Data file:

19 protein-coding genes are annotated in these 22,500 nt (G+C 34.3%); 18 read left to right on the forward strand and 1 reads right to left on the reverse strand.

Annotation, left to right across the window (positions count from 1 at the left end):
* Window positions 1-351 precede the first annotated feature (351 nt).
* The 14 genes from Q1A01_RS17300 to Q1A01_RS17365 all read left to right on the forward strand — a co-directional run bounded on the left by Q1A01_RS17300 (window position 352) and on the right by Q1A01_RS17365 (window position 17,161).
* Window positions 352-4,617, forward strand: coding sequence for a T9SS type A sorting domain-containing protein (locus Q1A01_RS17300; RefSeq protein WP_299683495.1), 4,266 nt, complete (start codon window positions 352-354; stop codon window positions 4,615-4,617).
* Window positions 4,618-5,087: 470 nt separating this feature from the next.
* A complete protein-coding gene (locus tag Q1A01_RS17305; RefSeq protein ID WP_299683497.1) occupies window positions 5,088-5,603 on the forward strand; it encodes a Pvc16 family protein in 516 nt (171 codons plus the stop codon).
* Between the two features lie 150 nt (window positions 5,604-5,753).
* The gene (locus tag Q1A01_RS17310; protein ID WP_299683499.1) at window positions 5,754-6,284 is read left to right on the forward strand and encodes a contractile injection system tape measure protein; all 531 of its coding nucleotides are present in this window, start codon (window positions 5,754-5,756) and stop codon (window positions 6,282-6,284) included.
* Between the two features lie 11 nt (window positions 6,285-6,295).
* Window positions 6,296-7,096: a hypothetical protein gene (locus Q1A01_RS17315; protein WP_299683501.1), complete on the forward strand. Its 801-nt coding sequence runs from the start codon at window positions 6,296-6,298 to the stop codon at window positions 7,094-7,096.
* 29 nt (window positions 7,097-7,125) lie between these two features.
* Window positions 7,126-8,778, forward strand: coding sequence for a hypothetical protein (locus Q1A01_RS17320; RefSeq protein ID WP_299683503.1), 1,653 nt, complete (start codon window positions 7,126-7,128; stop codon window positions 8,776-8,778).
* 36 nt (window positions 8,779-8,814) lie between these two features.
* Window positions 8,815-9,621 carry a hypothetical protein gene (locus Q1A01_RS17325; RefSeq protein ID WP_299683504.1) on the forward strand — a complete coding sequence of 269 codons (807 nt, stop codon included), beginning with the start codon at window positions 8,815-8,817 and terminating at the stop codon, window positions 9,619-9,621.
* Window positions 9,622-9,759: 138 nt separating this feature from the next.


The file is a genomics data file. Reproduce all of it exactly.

19 protein-coding genes are annotated in these 22,500 nt (G+C 34.3%); 18 read left to right on the forward strand and 1 reads right to left on the reverse strand.

Annotation, left to right across the window (positions count from 1 at the left end):
* Window positions 1-351 precede the first annotated feature (351 nt).
* The 14 genes from Q1A01_RS17300 to Q1A01_RS17365 all read left to right on the forward strand — a co-directional run bounded on the left by Q1A01_RS17300 (window position 352) and on the right by Q1A01_RS17365 (window position 17,161).
* Window positions 352-4,617, forward strand: coding sequence for a T9SS type A sorting domain-containing protein (locus Q1A01_RS17300; RefSeq protein WP_299683495.1), 4,266 nt, complete (start codon window positions 352-354; stop codon window positions 4,615-4,617).
* Window positions 4,618-5,087: 470 nt separating this feature from the next.
* A complete protein-coding gene (locus tag Q1A01_RS17305; RefSeq protein ID WP_299683497.1) occupies window positions 5,088-5,603 on the forward strand; it encodes a Pvc16 family protein in 516 nt (171 codons plus the stop codon).
* Between the two features lie 150 nt (window positions 5,604-5,753).
* The gene (locus tag Q1A01_RS17310; protein ID WP_299683499.1) at window positions 5,754-6,284 is read left to right on the forward strand and encodes a contractile injection system tape measure protein; all 531 of its coding nucleotides are present in this window, start codon (window positions 5,754-5,756) and stop codon (window positions 6,282-6,284) included.
* Between the two features lie 11 nt (window positions 6,285-6,295).
* Window positions 6,296-7,096: a hypothetical protein gene (locus Q1A01_RS17315; protein WP_299683501.1), complete on the forward strand. Its 801-nt coding sequence runs from the start codon at window positions 6,296-6,298 to the stop codon at window positions 7,094-7,096.
* 29 nt (window positions 7,097-7,125) lie between these two features.
* Window positions 7,126-8,778, forward strand: coding sequence for a hypothetical protein (locus Q1A01_RS17320; RefSeq protein ID WP_299683503.1), 1,653 nt, complete (start codon window positions 7,126-7,128; stop codon window positions 8,776-8,778).
* 36 nt (window positions 8,779-8,814) lie between these two features.
* Window positions 8,815-9,621 carry a hypothetical protein gene (locus Q1A01_RS17325; RefSeq protein ID WP_299683504.1) on the forward strand — a complete coding sequence of 269 codons (807 nt, stop codon included), beginning with the start codon at window positions 8,815-8,817 and terminating at the stop codon, window positions 9,619-9,621.
* Window positions 9,622-9,759: 138 nt separating this feature from the next.